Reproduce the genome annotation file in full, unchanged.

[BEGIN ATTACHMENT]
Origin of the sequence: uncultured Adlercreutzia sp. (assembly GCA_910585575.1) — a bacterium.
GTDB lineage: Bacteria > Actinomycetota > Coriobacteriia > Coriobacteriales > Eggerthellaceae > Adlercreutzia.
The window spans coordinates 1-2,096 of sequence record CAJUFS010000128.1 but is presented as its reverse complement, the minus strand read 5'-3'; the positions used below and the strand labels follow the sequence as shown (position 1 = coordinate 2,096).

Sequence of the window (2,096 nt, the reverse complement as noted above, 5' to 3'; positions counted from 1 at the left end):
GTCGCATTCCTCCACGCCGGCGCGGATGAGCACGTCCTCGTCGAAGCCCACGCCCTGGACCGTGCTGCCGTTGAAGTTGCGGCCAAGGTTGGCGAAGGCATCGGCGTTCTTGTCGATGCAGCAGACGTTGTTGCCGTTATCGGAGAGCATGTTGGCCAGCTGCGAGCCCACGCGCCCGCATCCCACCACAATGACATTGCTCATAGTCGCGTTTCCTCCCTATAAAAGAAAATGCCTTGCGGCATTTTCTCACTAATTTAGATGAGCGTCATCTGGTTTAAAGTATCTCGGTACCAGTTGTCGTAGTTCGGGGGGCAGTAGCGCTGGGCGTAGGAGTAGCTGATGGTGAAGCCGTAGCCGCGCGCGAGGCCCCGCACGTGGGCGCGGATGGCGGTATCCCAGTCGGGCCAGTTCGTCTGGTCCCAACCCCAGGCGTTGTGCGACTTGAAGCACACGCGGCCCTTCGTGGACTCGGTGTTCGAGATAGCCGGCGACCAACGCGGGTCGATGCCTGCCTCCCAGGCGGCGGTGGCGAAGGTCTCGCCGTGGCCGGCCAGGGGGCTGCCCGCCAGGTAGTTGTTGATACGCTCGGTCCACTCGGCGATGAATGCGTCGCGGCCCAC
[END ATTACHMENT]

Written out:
Origin of the sequence: uncultured Adlercreutzia sp. (assembly GCA_910585575.1) — a bacterium.
GTDB lineage: Bacteria > Actinomycetota > Coriobacteriia > Coriobacteriales > Eggerthellaceae > Adlercreutzia.
The window spans coordinates 1-2,096 of sequence record CAJUFS010000128.1 but is presented as its reverse complement, the minus strand read 5'-3'; the positions used below and the strand labels follow the sequence as shown (position 1 = coordinate 2,096).

Sequence of the window (2,096 nt, the reverse complement as noted above, 5' to 3'; positions counted from 1 at the left end):
GTCGCATTCCTCCACGCCGGCGCGGATGAGCACGTCCTCGTCGAAGCCCACGCCCTGGACCGTGCTGCCGTTGAAGTTGCGGCCAAGGTTGGCGAAGGCATCGGCGTTCTTGTCGATGCAGCAGACGTTGTTGCCGTTATCGGAGAGCATGTTGGCCAGCTGCGAGCCCACGCGCCCGCATCCCACCACAATGACATTGCTCATAGTCGCGTTTCCTCCCTATAAAAGAAAATGCCTTGCGGCATTTTCTCACTAATTTAGATGAGCGTCATCTGGTTTAAAGTATCTCGGTACCAGTTGTCGTAGTTCGGGGGGCAGTAGCGCTGGGCGTAGGAGTAGCTGATGGTGAAGCCGTAGCCGCGCGCGAGGCCCCGCACGTGGGCGCGGATGGCGGTATCCCAGTCGGGCCAGTTCGTCTGGTCCCAACCCCAGGCGTTGTGCGACTTGAAGCACACGCGGCCCTTCGTGGACTCGGTGTTCGAGATAGCCGGCGACCAACGCGGGTCGATGCCTGCCTCCCAGGCGGCGGTGGCGAAGGTCTCGCCGTGGCCGGCCAGGGGGCTGCCCGCCAGGTAGTTGTTGATACGCTCGGTCCACTCGGCGATGAATGCGTCGCGGCCCAC